Wednesday, January 29, 2014

a memorable cast, a unique journey...a review of The Good Luck of Right Now (Quick)

Of course, while I want to get back to blogging more regularly about other stuff, it wouldn't be my blog if I didn't still have book reviews....

Even as I start this review, I'm not quite sure how I'm going to rate this one.  This novel is composed of letters from Bartholomew Neil to Richard Gere....yes, that Richard Gere.  Bartholomew has lived a quiet life.  He clearly has some form of developmental disability, likely someplace on the autism spectrum, and he writes to Gere in the wake of his mother's death.  Bartholomew trying to find his footing as an adult and figure out who he is without his mother.  As the book progresses, we meet a bipolar priest, the "Girlbrarian" (Bartholomew's longtime crush), a grief counselor in need of her own counselor, and a man who is a bit obsessed with cats and unable to get through a sentence without at least one four-letter word.  Some "secrets" are a bit more apparent to the reader than to the characters, but the book is more about the journey these characters take, together and individually, than their destinations.

Quick supplies one of the more unique narrators that I've come across in a while.  Its hard not to enjoy Bartholomew, although its also hard not to get frustrated with him and the other characters at times.  The entire character of the cursing cat-lover (other reviewers suggest he likely has Tourette's) was a bit much for me, including his alien obsession and coincidental relationship with another character.  I was very much rooting for Bartholomew and I appreciated that he often showed himself to be wiser than he first appeared. 

While the ending wasn't exactly typical, it was a bit tidy for my tastes.  Then again, as I noted earlier, its really about the journey more than the destination and Quick certainly crafts unique and memorable characters.  4.5 for Bartholomew, 2 for the cat lover, and I suppose an ultimate 3.5 for the book as a whole...I'll round up where I need an even number.  A unique read, with a unique and hard-to-forget population...while there are elements I'd have preferred to see done differently, I'll still say thanks to the folks at Harper for the introductions (and the review copy).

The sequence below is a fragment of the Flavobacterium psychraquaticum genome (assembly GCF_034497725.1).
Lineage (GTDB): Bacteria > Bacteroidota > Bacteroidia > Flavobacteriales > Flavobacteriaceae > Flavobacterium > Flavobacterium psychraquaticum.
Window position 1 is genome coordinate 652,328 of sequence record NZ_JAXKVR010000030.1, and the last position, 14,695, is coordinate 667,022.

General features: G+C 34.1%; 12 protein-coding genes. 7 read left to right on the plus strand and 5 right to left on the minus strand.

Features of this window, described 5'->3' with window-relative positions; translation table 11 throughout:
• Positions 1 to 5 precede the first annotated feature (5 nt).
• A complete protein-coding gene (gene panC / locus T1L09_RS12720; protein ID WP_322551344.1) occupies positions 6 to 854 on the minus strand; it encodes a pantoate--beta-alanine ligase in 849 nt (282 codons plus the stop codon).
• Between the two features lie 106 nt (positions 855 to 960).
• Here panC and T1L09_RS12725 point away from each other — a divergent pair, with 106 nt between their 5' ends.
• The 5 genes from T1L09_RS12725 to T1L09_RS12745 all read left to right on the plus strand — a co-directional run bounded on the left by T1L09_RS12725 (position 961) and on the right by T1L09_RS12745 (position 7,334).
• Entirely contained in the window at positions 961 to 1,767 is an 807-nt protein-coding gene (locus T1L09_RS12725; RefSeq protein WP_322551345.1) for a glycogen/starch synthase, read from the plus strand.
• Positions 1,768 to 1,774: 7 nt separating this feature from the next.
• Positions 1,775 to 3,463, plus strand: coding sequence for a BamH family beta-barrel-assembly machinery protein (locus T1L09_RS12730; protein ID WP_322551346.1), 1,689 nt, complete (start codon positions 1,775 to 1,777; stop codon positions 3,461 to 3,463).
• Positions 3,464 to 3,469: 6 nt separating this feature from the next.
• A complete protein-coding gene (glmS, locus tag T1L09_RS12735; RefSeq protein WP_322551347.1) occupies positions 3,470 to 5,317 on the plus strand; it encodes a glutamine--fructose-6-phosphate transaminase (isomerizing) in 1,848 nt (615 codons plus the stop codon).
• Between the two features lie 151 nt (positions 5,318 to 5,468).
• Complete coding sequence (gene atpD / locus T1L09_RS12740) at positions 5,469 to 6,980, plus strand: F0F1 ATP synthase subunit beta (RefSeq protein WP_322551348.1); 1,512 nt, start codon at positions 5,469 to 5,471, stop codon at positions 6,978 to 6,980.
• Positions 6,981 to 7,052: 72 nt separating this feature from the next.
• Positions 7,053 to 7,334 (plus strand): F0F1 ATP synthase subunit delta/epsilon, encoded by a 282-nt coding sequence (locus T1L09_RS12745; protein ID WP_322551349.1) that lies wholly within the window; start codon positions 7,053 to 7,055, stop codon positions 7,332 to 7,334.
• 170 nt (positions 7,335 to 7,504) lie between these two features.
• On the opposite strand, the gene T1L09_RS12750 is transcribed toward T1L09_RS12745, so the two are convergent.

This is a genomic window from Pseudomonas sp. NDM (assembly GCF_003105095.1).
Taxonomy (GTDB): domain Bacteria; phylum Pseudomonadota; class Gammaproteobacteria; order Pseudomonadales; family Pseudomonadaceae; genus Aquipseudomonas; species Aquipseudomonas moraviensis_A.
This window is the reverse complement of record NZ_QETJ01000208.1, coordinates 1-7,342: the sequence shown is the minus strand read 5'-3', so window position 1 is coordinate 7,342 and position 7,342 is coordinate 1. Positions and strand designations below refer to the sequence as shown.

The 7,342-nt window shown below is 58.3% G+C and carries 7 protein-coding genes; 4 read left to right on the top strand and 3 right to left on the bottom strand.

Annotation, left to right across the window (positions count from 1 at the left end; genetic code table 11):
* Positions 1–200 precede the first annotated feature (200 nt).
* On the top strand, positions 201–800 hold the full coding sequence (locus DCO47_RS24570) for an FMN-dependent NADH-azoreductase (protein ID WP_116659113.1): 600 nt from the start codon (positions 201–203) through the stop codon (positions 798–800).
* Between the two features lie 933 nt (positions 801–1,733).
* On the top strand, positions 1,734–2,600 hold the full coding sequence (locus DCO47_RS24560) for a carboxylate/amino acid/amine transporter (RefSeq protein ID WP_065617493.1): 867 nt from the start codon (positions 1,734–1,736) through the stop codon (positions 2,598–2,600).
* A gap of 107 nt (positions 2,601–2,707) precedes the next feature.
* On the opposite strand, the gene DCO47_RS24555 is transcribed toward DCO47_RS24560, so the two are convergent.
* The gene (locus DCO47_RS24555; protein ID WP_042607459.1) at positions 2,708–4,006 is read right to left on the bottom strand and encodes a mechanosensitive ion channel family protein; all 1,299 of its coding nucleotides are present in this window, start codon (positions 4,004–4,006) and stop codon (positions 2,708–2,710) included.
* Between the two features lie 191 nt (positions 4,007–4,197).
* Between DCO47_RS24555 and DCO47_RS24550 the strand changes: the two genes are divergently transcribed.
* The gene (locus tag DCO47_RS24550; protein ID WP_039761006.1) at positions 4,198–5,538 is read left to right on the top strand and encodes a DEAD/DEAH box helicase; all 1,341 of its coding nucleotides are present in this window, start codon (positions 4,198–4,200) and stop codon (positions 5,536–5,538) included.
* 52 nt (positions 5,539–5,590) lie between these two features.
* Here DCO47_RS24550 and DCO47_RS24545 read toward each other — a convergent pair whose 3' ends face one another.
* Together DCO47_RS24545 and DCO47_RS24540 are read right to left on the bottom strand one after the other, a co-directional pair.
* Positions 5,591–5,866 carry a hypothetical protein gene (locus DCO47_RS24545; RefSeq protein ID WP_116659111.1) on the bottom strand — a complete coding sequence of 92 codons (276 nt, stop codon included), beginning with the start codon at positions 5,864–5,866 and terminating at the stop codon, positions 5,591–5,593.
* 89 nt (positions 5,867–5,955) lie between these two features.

P.S.  I did love the theory behind the title and may very well have to ramble about it sometime on its own.

Sunday, January 26, 2014

a class full of lessons

I really have every intention of reviving this blog and posting more regularly.  I'm still fighting the back fight and will be seeing a new doctor in April.  I'm still doing my ghost-writing gig, though recently moved down to 6 posts instead of 7 per week which alleviates a bit of stress since I sometimes struggled on topic selection (and really should use that extra time for this blog since it really does do me good and I still hope it does someone else good someday too).  I'm still getting married and the wedding is suddenly only three months away so bridal stress is definitely setting in!

One thing that is sorta new, though really started in late summer, is my Aquacise class.  It took a lot for me to walk in the door the first time.  I knew full well that I'd be a bit out of place since it is a class that caters to an older crowd (the Y does have some water classes that are more strenuous, but I knew what was realistic for my body).  I'm glad I got up the courage.

The class has varied a bit over the months, in large part due to a shift in instructors.  As a general matter, in addition to a warm-up and cool-down, the class includes a cardio section and strength-building section with exercises aimed at the upper body, lower body, and core.  I'm definitely in it for the strength work since I still do my walking most days.  I do have to modify some moves in order to take my back into account, especially moves that involve twisting or any sort of backwards kicks.  The new instructor started with the new year and I'm still learning what I can and can't do in her repertoire (she does help when I ask and made special note in the beginning of things she thought I should modify).